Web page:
President Obama has unveiled his budget for the 2016 fiscal year. Included in this $US4 trillion budget is the Pentagon’s proposed budget of $US585 billion for the coming year.
The Pentagon’s funding proposal includes a $US534.3 billion base budget that could be capped at $US500 billion due to sequestration, with an additional $US50.9 billion in additional war funding for Afghanistan and counterterrorism operations.
The Pentagon’s proposed budget for 2016 represents a 6% increase in purchasing power from the previous year, in after-inflation dollars.
Here are a number of highlights of the Pentagon’s proposed budget, according to Jeremy Herb and Austin Wright of Politico.
Naval vessel procurement
The 2016 budget dedicates $US107.7 billion to the procurement of new hardware. Of that, the Navy will spend $US11.6 billion in a nine-ship procurement package.
This package includes three Littoral Combat Ships, two Virginia-class attack submarines, two destroyers, an oiler, and an amphibious transport ship.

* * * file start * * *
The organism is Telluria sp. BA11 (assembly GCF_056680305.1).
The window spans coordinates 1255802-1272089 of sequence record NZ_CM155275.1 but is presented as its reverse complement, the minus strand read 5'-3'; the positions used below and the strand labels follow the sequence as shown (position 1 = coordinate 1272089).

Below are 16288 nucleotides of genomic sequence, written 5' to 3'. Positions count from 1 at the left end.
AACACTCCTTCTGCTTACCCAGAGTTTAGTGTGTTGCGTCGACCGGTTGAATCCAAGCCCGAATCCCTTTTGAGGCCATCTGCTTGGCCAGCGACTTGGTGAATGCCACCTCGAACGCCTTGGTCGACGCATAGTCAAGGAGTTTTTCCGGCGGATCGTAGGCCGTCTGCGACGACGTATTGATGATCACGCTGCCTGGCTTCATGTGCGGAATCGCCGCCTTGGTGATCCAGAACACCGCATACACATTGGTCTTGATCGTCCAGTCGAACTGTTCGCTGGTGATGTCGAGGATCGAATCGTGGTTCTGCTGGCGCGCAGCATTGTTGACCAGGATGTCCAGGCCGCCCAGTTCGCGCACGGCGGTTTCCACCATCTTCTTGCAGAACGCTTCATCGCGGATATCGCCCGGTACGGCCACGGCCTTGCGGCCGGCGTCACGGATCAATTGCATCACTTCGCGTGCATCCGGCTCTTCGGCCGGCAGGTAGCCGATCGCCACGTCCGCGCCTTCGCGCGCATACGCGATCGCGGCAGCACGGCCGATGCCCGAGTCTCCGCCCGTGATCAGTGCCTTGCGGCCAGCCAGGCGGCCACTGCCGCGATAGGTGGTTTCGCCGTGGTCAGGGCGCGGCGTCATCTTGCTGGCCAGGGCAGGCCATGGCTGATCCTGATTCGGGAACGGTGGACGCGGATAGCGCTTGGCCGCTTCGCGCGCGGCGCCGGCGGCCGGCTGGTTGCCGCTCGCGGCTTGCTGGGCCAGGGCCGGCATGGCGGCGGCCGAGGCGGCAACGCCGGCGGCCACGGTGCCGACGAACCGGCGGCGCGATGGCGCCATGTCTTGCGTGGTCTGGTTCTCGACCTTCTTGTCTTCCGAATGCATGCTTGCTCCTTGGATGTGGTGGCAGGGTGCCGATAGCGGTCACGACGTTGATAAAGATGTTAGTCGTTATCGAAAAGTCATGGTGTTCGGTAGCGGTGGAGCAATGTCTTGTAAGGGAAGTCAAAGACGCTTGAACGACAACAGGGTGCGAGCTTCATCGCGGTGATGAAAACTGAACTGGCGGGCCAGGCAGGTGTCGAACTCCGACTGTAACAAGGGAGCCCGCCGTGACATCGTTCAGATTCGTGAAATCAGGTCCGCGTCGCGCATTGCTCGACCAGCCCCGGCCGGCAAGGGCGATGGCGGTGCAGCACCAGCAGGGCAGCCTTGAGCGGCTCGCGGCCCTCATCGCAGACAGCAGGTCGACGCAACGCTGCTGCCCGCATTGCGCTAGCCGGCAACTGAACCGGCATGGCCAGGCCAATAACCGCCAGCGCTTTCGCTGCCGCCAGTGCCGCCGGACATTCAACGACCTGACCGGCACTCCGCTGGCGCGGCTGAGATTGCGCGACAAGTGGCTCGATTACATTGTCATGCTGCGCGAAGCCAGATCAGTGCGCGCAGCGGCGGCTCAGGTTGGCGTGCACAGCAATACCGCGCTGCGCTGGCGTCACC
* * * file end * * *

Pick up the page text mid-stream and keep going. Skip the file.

The multi-billion dollar F-35 program looms large in the proposed 2016 budget.
The Pentagon will request the procurement of an additional 57 F-35 fighter jets at a cost of $US10.6 billion.
Air Force programs
Aside from the F-35, the Pentagon is requesting additional funding for its KC-46A tanker program, the development of a next-generation long-range bomber, and the procurement of additional MQ-9 Reaper drones.
All together, these programs would have a price tag slightly over $US5 billion.
Increased services budgets
The Pentagon’s budget includes an increase in the base budgets of the military services. The proposal for 2016 would see the Air Force’s budget increase $US16 billion to $US152.9 billion, the Navy’s budget would increase $US11.8 to $US161 billion, and the Army’s budget would increase $US7 billion to $US126.5 billion.
Continuing the fight against terrorism
The 2016 budget contains funding to continue operations against terrorist networks around the world. The budget includes $US5.3 billion for the continuation of Operation Inherent Resolve against ISIS in the forms of surveillance, airstrikes, and the training of Iraqi and Syrian forces.
The Department of Defence would also receive $US2.1 billion to facilitate partner building exercises and carry out joint operations against terrorist networks around the world.
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